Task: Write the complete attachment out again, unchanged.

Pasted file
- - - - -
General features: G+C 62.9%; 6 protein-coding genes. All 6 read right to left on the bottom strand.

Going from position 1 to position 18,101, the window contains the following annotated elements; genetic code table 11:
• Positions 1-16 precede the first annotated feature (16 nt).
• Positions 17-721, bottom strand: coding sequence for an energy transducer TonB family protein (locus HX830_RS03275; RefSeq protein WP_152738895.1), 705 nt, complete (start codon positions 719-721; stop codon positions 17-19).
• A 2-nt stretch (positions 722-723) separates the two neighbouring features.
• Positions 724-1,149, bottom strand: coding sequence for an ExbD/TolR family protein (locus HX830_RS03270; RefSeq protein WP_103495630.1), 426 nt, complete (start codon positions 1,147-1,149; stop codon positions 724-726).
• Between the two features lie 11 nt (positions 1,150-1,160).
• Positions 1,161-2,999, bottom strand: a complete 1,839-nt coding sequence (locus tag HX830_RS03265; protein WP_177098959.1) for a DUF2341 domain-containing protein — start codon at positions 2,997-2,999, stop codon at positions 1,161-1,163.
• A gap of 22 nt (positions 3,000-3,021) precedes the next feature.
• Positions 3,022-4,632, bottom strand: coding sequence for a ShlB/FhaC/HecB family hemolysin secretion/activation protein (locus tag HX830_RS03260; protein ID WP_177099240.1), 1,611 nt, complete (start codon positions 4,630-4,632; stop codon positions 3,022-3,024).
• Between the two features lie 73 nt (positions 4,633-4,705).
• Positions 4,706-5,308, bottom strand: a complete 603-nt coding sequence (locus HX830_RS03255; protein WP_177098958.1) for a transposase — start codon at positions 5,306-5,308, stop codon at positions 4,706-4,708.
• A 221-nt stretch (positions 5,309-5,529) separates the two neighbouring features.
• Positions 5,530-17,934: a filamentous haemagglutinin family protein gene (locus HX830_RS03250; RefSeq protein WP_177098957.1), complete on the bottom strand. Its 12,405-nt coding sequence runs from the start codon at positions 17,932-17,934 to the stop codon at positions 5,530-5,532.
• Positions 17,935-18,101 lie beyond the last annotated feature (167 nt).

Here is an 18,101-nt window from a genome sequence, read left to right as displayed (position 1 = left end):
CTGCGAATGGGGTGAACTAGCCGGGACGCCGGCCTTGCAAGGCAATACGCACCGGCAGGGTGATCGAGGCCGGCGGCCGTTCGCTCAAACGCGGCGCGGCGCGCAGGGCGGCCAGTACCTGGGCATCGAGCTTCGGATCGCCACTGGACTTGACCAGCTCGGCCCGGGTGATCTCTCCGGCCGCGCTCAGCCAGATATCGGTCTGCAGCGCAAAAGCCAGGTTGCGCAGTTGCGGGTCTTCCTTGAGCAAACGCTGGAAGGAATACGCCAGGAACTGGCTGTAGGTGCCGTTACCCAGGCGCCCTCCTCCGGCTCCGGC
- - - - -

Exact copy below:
General features: G+C 62.9%; 6 protein-coding genes. All 6 read right to left on the bottom strand.

Going from position 1 to position 18,101, the window contains the following annotated elements; genetic code table 11:
• Positions 1-16 precede the first annotated feature (16 nt).
• Positions 17-721, bottom strand: coding sequence for an energy transducer TonB family protein (locus HX830_RS03275; RefSeq protein WP_152738895.1), 705 nt, complete (start codon positions 719-721; stop codon positions 17-19).
• A 2-nt stretch (positions 722-723) separates the two neighbouring features.
• Positions 724-1,149, bottom strand: coding sequence for an ExbD/TolR family protein (locus HX830_RS03270; RefSeq protein WP_103495630.1), 426 nt, complete (start codon positions 1,147-1,149; stop codon positions 724-726).
• Between the two features lie 11 nt (positions 1,150-1,160).
• Positions 1,161-2,999, bottom strand: a complete 1,839-nt coding sequence (locus tag HX830_RS03265; protein WP_177098959.1) for a DUF2341 domain-containing protein — start codon at positions 2,997-2,999, stop codon at positions 1,161-1,163.
• A gap of 22 nt (positions 3,000-3,021) precedes the next feature.
• Positions 3,022-4,632, bottom strand: coding sequence for a ShlB/FhaC/HecB family hemolysin secretion/activation protein (locus tag HX830_RS03260; protein ID WP_177099240.1), 1,611 nt, complete (start codon positions 4,630-4,632; stop codon positions 3,022-3,024).
• Between the two features lie 73 nt (positions 4,633-4,705).
• Positions 4,706-5,308, bottom strand: a complete 603-nt coding sequence (locus HX830_RS03255; protein WP_177098958.1) for a transposase — start codon at positions 5,306-5,308, stop codon at positions 4,706-4,708.
• A 221-nt stretch (positions 5,309-5,529) separates the two neighbouring features.
• Positions 5,530-17,934: a filamentous haemagglutinin family protein gene (locus HX830_RS03250; RefSeq protein WP_177098957.1), complete on the bottom strand. Its 12,405-nt coding sequence runs from the start codon at positions 17,932-17,934 to the stop codon at positions 5,530-5,532.
• Positions 17,935-18,101 lie beyond the last annotated feature (167 nt).

Here is an 18,101-nt window from a genome sequence, read left to right as displayed (position 1 = left end):
CTGCGAATGGGGTGAACTAGCCGGGACGCCGGCCTTGCAAGGCAATACGCACCGGCAGGGTGATCGAGGCCGGCGGCCGTTCGCTCAAACGCGGCGCGGCGCGCAGGGCGGCCAGTACCTGGGCATCGAGCTTCGGATCGCCACTGGACTTGACCAGCTCGGCCCGGGTGATCTCTCCGGCCGCGCTCAGCCAGATATCGGTCTGCAGCGCAAAAGCCAGGTTGCGCAGTTGCGGGTCTTCCTTGAGCAAACGCTGGAAGGAATACGCCAGGAACTGGCTGTAGGTGCCGTTACCCAGGCGCCCTCCTCCGGCTCCGGC